It is always great to hear that clients, friends and family have found a special partner to share their lives with, whether they are 30 year old business owners or 60 year old millionaires. When people marry later in life, however, there are financial implications that should be thought through. Here are just a few areas to consider:
Prior commitments: If your new partner is divorced, he or she may have financial obligations. In the case of divorce, for example, your new partner may have been ordered to pay half of his or her retirement fund to the former spouse. If your partner has adult children, how will your marriage impact them financially? Will you need to update your will to reflect the change? Also, if you have college age children, will you pay the tuition jointly or alone?
Prenup: Whether one or both partners are financially well off, it is worth considering a prenuptial agreement should things not work out. This can be a sensitive subject, because who wants to think negatively about the relationship when you're about to start a life together? But it is a subject you can't ignore. If either of you has substantial assets, consult an attorney to decide how assets would be divided should the marriage end within a specified time period. An attorney can also tell you what laws in your state, such as community property laws, could have an impact.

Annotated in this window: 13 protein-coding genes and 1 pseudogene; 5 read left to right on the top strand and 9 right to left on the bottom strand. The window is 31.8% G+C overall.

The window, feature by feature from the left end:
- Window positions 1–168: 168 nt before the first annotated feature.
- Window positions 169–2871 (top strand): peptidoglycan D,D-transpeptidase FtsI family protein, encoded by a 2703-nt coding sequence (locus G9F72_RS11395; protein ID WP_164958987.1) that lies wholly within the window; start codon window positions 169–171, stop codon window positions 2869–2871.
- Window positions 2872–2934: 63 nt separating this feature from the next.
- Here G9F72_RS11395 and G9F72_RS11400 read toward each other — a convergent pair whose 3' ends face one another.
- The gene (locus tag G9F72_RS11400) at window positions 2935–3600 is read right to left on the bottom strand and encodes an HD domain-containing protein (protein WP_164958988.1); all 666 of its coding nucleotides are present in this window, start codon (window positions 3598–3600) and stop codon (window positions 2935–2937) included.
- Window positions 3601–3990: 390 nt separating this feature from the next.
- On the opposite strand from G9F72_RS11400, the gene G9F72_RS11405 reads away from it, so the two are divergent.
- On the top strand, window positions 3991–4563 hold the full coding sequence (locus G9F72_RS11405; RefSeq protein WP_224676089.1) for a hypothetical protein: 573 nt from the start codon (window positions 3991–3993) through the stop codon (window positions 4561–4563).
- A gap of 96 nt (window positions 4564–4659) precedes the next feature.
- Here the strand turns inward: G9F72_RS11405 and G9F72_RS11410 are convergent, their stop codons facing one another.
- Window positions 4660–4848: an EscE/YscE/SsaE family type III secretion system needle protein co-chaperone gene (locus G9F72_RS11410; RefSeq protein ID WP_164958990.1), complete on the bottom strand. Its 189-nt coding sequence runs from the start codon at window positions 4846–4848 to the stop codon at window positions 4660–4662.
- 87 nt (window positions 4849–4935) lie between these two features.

Assets: In addition to traditional assets like homes and cars, talk to your financial advisor about other assets like insurance policies and how they will be affected by a new marriage. For example, if you have a life insurance policy that is part of your estate plan, will you add your new spouse as a beneficiary or remove any of the previously named beneficiaries? Does your will need to be updated? Do you need to make updates to the beneficiaries on your retirement assets?
Day-to-day finances: This can be tricky when two adults who have handled their own finances combine into one household. Discuss what financial responsibilities and bills each will take on, or if you combine your income and expenses at all. Each partner may have different expectations, so discuss this up front to avoid unpleasantness later on.
We recommend that you get your professional advisors involved to help you through this process. By working with an objective third party, you can remove some of the emotion from the situation and focus on practical matters. Once you've hammered out the details, you can focus on your marriage and your life together.
Getting married later in life? Consider the financial implications of a late-in-life union and discuss them with your financial planning team. Have questions? Want more info? Contact Joseph M. Maas of Synergetic Finance in Seattle or visit him online at Synergetic Finance or Synergetic Finance Blog